Neuron reconstruction is more often related to digital reconstruction of a neuron's morphology from imaging data. Due to the high complexity of neuron morphology and often seen heavy noise in such images, as well as the typically encountered massive amount of image data, it has been widely viewed as one of the most challenging computational tasks for computational neuroscience.

Computational Neuroanatomy Group – GMU

The Computational Neuroanatomy Group, part of CN3 and the Krasnow Institute for Advanced Studies at George Mason University, is a multidisciplinary research team devoted to the study of basic neuroscience.

We are specifically interested in the description and generation of dendritic morphology, and in its effect on neuronal electrophysiology. In the long term, we seek to create large-scale, anatomically plausible neural networks to model entire portions of a mammalian brain (such as a hippocampal slice, or a cortical column).

Krasnow Monday Seminar -10.31.16

TITLE:  Challenges & successes in neuroscience data sharing
SPEAKER:  Giorgio Ascoli (Krasnow Institute, George Mason University)

DATE: Monday, 31 October, 2016
TIME: 4:00-5:00pm
LOCATION: Lecture Room (Room 229)
Krasnow Institute Building
George Mason University, Fairfax, VA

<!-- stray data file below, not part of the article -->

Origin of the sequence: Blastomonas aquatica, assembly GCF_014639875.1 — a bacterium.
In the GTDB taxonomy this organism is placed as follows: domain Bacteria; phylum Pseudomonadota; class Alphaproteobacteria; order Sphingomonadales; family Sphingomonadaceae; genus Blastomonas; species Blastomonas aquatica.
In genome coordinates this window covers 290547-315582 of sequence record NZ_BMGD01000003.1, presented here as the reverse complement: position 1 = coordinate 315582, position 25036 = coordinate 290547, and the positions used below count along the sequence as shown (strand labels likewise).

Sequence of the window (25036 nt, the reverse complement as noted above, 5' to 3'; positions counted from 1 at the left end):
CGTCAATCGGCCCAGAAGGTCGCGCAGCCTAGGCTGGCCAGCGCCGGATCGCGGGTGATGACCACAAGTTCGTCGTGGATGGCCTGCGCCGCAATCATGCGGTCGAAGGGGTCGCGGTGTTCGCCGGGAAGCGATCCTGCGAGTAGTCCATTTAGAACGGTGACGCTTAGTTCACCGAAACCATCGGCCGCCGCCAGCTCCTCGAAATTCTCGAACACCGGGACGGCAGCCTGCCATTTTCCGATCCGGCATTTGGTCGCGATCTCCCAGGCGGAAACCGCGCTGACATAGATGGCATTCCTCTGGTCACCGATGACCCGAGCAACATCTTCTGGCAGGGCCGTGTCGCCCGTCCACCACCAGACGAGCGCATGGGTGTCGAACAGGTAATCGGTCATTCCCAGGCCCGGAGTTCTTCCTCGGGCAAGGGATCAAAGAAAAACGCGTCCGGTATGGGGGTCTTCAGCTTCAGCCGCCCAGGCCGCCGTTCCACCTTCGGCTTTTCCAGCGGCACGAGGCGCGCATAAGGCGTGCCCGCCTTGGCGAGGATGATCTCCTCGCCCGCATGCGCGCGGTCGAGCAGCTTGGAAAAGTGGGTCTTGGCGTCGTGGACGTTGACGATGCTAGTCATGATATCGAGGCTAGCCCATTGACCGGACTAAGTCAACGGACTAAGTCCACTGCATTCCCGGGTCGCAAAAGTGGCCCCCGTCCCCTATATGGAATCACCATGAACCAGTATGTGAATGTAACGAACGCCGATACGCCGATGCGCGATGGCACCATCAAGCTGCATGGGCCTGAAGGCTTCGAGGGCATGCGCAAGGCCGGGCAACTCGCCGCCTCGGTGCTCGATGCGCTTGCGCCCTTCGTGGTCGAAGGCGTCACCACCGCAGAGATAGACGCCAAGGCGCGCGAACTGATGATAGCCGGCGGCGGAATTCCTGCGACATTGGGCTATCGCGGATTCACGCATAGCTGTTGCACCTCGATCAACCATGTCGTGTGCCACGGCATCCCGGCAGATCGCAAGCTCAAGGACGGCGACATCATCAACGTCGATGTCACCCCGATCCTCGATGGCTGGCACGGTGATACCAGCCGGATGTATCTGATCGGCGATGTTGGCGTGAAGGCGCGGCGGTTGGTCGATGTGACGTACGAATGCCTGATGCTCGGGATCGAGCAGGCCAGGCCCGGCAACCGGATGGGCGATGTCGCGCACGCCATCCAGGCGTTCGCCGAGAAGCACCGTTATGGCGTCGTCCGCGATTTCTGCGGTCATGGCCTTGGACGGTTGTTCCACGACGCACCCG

Crowdsourcing Brain Data

Mason neuroscientist Giorgio Ascoli is working on another complexity related to the brain — how to handle the massive amount of data researchers are creating on a near-daily basis.

National Academies Keck Futures Initiative is a step toward giving researchers another tool in their work. It’s a data overload worth organizing because, as Ascoli points out, such a “knowledge base” could reveal patterns, show untapped areas for future research and cut duplication.

Trees of the Brain Presentation

Mason Publishing, the George Mason University Libraries, and the University Bookstore present Mason University Professor Giorgio Ascoli, and his book Trees of the Brain, Roots of the Mind, in the kickoff of the Mason Author Series.

This inaugural event of the series, which is sponsored by the George Mason University Bookstore, was held in the Fenwick Library Main Reading Room, on Tuesday, March 29th, at 2:30 p.m.

Rubén Armañanzas

Research Assistant Professor, Center for Neural Informatics, Neural Structures, and Neural Plasticity of the Krasnow Institute at George Mason University.

Dr. Armañanzas research topics include machine learning, computational neuroscience, and neuroinformatics. In particular, applications within these topics are: knowledge discovery in digital neuronal reconstructions, automatic classification of neuronal types, complex neuromorphic networks, and unveiling key aspects of neuronal morphogenesis in the developing brain.